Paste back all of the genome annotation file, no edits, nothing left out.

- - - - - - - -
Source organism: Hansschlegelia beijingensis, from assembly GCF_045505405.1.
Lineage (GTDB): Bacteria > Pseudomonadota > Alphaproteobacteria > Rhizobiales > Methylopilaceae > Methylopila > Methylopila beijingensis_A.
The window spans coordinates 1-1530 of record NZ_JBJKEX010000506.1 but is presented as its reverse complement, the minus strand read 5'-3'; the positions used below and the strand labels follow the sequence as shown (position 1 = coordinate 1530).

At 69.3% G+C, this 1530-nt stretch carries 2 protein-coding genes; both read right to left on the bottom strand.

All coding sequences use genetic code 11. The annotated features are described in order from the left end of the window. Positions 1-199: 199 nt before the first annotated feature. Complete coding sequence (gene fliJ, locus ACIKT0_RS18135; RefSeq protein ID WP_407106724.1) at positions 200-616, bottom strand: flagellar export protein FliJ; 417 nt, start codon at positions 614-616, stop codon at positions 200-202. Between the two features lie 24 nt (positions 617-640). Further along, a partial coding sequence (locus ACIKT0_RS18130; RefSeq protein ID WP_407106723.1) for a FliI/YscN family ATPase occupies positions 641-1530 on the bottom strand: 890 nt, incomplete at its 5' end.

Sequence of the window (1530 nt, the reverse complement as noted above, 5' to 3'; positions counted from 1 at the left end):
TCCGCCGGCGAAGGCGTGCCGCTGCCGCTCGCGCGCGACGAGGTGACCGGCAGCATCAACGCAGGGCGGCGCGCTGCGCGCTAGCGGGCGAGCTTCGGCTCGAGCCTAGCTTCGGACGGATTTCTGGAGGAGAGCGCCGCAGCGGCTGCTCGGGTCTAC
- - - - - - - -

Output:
Source organism: Hansschlegelia beijingensis, from assembly GCF_045505405.1.
Lineage (GTDB): Bacteria > Pseudomonadota > Alphaproteobacteria > Rhizobiales > Methylopilaceae > Methylopila > Methylopila beijingensis_A.
The window spans coordinates 1-1530 of record NZ_JBJKEX010000506.1 but is presented as its reverse complement, the minus strand read 5'-3'; the positions used below and the strand labels follow the sequence as shown (position 1 = coordinate 1530).

At 69.3% G+C, this 1530-nt stretch carries 2 protein-coding genes; both read right to left on the bottom strand.

All coding sequences use genetic code 11. The annotated features are described in order from the left end of the window. Positions 1-199: 199 nt before the first annotated feature. Complete coding sequence (gene fliJ, locus ACIKT0_RS18135; RefSeq protein ID WP_407106724.1) at positions 200-616, bottom strand: flagellar export protein FliJ; 417 nt, start codon at positions 614-616, stop codon at positions 200-202. Between the two features lie 24 nt (positions 617-640). Further along, a partial coding sequence (locus ACIKT0_RS18130; RefSeq protein ID WP_407106723.1) for a FliI/YscN family ATPase occupies positions 641-1530 on the bottom strand: 890 nt, incomplete at its 5' end.

Sequence of the window (1530 nt, the reverse complement as noted above, 5' to 3'; positions counted from 1 at the left end):
TCCGCCGGCGAAGGCGTGCCGCTGCCGCTCGCGCGCGACGAGGTGACCGGCAGCATCAACGCAGGGCGGCGCGCTGCGCGCTAGCGGGCGAGCTTCGGCTCGAGCCTAGCTTCGGACGGATTTCTGGAGGAGAGCGCCGCAGCGGCTGCTCGGGTCTAC